Yet time is not on Zelensky’s side. Negotiations appear to be going nowhere; Putin will probably never accept defeat — nor will Zelensky, even if that ultimately costs him his life. The Ukrainian president – who reportedly said “I need ammunition, not a ride” when the U.S. first offered to evacuate him – seems to be locked into victory or death. 

Despite being a creature of TV, Zelensky still may have surprised Capitol Hill’s lawmakers when he played a video chronicling the war to this point. The only words that came to my mind while watching it were “heart-wrenching” and “graphic.” The images of dead children, of kids crying to Ukrainian soldiers desperate to comfort them, of once-peaceful and beautiful cities bombed and blackened, of bodies being dumped into mass graves — these images seemed like something from World War II, except that they were playing in color and high-definition. 

Afterward, the comparisons of Zelensky to Churchill were immediate and predictable, if a bit strained. Churchill was a unique master of the English language and the delivery of words, which Zelensky is not. But both men share being underestimated by their political and military foes. In that regard, Zelensky also reminds me a little of Ronald Reagan, another underestimated actor-turned-president who used his command of speech-making and his understanding of his audience to move his countrymen at terrible moments and whose unflinching resolve ultimately triumphed over the then-Soviet Union. 

If there is a true turning point in U.S. and NATO involvement in this war, it will be dated as occurring on Wednesday, March 16. Volodymyr Zelensky appealed to the U.S and to the world: Help us before Putin murders us all. “Is this a lot to ask for, to create a no-fly zone over Ukraine to save people? Is this too much to ask for?” he said.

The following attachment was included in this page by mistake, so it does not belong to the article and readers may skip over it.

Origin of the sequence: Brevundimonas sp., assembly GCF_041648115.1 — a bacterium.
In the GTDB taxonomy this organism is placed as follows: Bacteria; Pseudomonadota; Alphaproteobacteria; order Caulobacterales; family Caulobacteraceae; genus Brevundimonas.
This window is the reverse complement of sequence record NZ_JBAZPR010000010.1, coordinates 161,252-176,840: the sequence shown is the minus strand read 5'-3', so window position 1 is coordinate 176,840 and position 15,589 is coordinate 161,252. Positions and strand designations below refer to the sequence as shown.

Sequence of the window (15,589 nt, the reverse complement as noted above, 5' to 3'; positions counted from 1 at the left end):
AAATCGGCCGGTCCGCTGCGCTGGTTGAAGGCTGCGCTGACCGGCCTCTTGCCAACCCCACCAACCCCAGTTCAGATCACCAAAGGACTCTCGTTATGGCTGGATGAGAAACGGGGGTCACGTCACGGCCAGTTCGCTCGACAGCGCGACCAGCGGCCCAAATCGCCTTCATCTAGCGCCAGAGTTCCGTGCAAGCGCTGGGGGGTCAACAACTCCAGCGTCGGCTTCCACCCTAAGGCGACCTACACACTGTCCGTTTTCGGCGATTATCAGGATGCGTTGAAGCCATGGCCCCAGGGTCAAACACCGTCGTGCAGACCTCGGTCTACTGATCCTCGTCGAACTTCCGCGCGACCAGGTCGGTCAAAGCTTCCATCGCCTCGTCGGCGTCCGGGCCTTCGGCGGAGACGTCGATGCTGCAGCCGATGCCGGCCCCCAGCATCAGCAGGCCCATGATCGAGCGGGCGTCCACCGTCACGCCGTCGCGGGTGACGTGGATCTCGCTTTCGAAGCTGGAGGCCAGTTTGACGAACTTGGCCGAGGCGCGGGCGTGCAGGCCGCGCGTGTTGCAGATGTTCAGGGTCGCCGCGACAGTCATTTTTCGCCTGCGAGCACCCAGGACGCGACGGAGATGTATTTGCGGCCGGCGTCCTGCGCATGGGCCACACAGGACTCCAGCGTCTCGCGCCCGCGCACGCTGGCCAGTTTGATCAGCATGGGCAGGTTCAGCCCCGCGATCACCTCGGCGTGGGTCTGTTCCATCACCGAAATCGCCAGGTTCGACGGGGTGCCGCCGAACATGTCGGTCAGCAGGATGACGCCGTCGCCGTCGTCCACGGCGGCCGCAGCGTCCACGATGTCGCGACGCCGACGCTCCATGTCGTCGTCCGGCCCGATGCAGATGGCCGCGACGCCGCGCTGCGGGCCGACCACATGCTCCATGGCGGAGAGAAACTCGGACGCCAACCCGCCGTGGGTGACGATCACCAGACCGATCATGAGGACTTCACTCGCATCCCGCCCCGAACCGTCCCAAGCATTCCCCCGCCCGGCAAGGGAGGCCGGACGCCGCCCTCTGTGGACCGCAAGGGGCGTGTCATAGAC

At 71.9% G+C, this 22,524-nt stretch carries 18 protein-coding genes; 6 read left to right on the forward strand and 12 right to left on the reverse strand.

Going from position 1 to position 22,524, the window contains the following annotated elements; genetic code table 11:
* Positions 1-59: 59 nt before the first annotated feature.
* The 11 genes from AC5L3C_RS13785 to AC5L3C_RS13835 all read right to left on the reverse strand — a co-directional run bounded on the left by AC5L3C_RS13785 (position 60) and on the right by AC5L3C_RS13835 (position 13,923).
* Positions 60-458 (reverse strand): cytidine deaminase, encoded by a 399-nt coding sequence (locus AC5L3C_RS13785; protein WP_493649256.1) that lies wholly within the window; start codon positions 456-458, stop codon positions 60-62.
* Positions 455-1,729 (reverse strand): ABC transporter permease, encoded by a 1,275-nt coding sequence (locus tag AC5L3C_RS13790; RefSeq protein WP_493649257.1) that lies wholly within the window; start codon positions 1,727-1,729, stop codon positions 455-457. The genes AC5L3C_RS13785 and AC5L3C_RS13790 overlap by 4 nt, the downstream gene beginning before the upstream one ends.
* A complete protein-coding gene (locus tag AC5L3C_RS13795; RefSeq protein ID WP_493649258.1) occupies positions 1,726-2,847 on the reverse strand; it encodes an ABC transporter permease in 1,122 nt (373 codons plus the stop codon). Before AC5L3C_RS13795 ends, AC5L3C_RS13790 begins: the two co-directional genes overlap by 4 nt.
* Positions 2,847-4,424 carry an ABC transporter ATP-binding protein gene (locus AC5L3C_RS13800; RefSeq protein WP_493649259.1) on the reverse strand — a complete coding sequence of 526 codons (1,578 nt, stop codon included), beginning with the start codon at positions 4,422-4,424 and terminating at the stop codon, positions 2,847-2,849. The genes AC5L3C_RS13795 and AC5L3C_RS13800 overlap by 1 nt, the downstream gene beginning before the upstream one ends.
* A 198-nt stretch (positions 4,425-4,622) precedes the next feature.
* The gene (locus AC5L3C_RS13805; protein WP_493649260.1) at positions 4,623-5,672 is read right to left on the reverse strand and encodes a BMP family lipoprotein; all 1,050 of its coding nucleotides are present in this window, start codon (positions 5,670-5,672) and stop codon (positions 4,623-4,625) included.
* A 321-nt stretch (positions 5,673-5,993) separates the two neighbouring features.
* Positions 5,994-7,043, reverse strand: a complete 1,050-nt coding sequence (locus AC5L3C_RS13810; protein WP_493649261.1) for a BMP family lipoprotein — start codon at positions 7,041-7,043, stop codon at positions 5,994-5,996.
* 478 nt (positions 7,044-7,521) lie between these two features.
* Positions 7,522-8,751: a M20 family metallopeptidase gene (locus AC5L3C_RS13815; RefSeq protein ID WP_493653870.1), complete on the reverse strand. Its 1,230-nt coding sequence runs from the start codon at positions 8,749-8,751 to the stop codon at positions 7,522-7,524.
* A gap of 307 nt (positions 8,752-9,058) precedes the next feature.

It indeed may be too much to ask for, given the realities of Ukraine’s situation, the unpredictability of Putin, the uncertainties and fears of the West. 

President Biden announced $800 million in military aid for Ukraine soon after Zelensky’s speech. Perhaps that was the plan all along. 

But if ever there is a moment which today’s members of Congress, some moved to tears, will never forget, it is likely to be that of watching Zelensky demonstrate what leadership looks like — and what successful messaging looks and sounds like, too. 

Whatever happens in this war and to his homeland, the Ukrainian leader has set a standard by which other leaders will be judged, in peace or in war, for years to come. And he and his advisers – using the tools of modern communications – have changed the ways in which future wars will be prosecuted, watched and perhaps won or lost. Whether that will save Ukraine this time, however, remains to be seen.

Joe Concha is a media and politics columnist.

Tags . Russia-Ukraine conflict Biden Joe Biden Martin Luther King Jr NATO Post-Soviet conflicts Russia Russia-Ukraine war Russian irredentism Ukraine Vladimir Putin Volodymyr Zelensky